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How do you fix paint streaks caused from overlapping with paint roller?

Can you please help us fix our bedroom?  We painted the bottom half of the room first and the the top half.  We are using a red color.  We have applied 2 coats and have horrible overlapping paint marks where the paint overlaps from the top and bottom. 


Please help!!20131124_132741.jpg

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Posted 2013-11-24T21:56:02+0000  by kirstina kirstina




Yours is a classic case of a color that just does not hide well. Reds have been notorious for such lack of coverage, especially dark, bright reds. I am assuming that this was a Behr paint color. If you look on the color chart, you will probably see a little cross like symbol right behind the name of the color. This is Behr's way of warning you that multiple coats and/or a primer is neccessary. When this symbol is used, a minimum of paint or primer is neccessary, possibly more.


There are several things that would have, or might help: 


First, a couple more coats using techniques to lay the paint out just as evenly as possible.  I personally use long, full strokes top to bottom. Each fill of the roller only gets you one width of the roller before re-filling. After laying out the paint in the roller, make long strokes back over the previous two widths of the roller. This evens out the paint and lessens the overlapping look. Work quickly and deliberately, trying to keep a "wet edge". You never want to be  rolling back into paint which has dried or begun to set.


Do your "cutting in" and rolling simultaneously, bringing everything down the wall at once. If you cut-in the whole room first ,or do it last, you will be double coating those areas and that will show up as more intense color and possibly a higher sheen.


At this point, you should probably not consider starting over with a primer, but continue on with the same color. However, were you beginning again, a primer could well be in order. The Behr computer will flag those colors which should use a primer to the Paint Associate and indicate what actions would be preferable.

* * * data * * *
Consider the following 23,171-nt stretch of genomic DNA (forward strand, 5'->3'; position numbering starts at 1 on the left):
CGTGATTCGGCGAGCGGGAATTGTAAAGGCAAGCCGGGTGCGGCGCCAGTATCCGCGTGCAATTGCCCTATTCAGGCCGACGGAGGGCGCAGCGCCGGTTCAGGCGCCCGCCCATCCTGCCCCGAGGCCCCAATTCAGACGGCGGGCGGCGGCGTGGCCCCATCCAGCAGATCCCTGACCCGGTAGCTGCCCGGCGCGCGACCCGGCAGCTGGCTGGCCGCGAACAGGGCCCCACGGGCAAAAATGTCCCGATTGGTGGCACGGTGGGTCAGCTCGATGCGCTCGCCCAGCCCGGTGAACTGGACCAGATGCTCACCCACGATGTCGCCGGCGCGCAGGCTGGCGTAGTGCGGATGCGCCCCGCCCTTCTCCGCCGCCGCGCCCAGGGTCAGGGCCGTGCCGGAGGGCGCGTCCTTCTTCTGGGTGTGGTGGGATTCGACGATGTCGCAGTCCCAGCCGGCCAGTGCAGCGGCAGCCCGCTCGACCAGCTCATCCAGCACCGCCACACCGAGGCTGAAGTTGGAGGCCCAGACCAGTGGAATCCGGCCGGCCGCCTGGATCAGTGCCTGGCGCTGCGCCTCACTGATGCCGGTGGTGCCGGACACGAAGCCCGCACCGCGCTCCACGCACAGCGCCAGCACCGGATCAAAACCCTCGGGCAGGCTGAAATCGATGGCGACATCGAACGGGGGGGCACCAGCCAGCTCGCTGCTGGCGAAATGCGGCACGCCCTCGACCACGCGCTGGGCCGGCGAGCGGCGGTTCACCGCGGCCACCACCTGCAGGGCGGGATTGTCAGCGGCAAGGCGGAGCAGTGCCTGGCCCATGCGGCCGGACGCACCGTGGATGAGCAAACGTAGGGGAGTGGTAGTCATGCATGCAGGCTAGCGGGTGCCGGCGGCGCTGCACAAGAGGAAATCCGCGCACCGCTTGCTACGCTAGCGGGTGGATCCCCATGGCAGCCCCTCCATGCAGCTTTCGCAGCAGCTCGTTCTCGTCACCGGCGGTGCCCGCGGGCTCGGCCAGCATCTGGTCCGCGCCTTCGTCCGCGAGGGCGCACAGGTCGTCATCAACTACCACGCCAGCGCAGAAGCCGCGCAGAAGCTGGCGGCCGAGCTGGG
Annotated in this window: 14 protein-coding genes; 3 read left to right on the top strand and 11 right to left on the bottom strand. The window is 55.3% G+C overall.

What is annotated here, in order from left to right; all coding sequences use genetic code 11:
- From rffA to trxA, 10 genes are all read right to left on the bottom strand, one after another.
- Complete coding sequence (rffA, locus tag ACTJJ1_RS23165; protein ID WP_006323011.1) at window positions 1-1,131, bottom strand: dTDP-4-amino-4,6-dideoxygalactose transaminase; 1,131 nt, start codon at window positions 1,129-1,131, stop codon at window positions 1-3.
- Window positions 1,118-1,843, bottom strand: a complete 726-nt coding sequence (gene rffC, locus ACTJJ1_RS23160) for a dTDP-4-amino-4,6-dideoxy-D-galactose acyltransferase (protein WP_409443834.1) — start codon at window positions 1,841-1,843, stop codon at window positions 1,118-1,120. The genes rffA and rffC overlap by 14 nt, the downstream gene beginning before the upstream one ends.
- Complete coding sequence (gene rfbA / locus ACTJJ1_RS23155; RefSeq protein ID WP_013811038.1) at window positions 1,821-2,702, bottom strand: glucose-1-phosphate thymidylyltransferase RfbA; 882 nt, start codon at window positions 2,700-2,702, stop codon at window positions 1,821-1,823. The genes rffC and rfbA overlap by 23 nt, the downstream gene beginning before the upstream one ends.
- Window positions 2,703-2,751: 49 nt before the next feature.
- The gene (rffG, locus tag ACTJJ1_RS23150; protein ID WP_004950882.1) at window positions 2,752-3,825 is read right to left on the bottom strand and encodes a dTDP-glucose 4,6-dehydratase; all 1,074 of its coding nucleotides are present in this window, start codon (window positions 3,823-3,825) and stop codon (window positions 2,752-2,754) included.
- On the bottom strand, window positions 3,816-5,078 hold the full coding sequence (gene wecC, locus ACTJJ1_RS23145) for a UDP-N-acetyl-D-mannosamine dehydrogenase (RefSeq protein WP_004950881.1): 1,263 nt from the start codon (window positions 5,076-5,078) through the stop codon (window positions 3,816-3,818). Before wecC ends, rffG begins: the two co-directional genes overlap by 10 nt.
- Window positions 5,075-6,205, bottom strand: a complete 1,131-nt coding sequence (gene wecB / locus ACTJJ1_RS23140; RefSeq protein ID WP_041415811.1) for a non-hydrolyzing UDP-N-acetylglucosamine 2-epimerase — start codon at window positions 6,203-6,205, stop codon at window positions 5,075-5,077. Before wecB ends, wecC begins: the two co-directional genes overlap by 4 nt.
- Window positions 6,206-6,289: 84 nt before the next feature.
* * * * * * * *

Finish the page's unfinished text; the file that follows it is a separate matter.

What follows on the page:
Glidden products also are flagged by the computer.


Again, for future reference, avoid those Behr colors carrying the dreaded cross symbol behind the name if possible. Of course, if you really want a specific color, you do what you have to do to get it! Those colors without the cross  can almost always be accomplished in one or two coats.


Some advice for right now: give the paint several hours of dry time between coats. That " two hour re-coat" time on the back of the Behr can is for light colors only. The dark colors are LOADED with pigment which slows the drying and curing time. A good rule of thumb is one hour of drying time for every ounce of pigment. Your red will undoubtedly have at least 12 or 13 ounces of tint, i.e. twelve hours of dry time advisable. Recoating too soon could cause the last coat ot lift right off the wall!  It can in itself cause streakiness!


In the best of scenarios, paint manufacturers like to see the customer use two coats, either primer and paint, or two coats of a self-priming paint such as all Behr interior paints, or Glidden's DUO. Two coating, or multiple coating, usually solves such problems as you are experiencing.


Hope this has helped you understand what is occurring and how to deal with it now and in the future.

Posted 2013-11-24T23:58:52+0000  by ordjen
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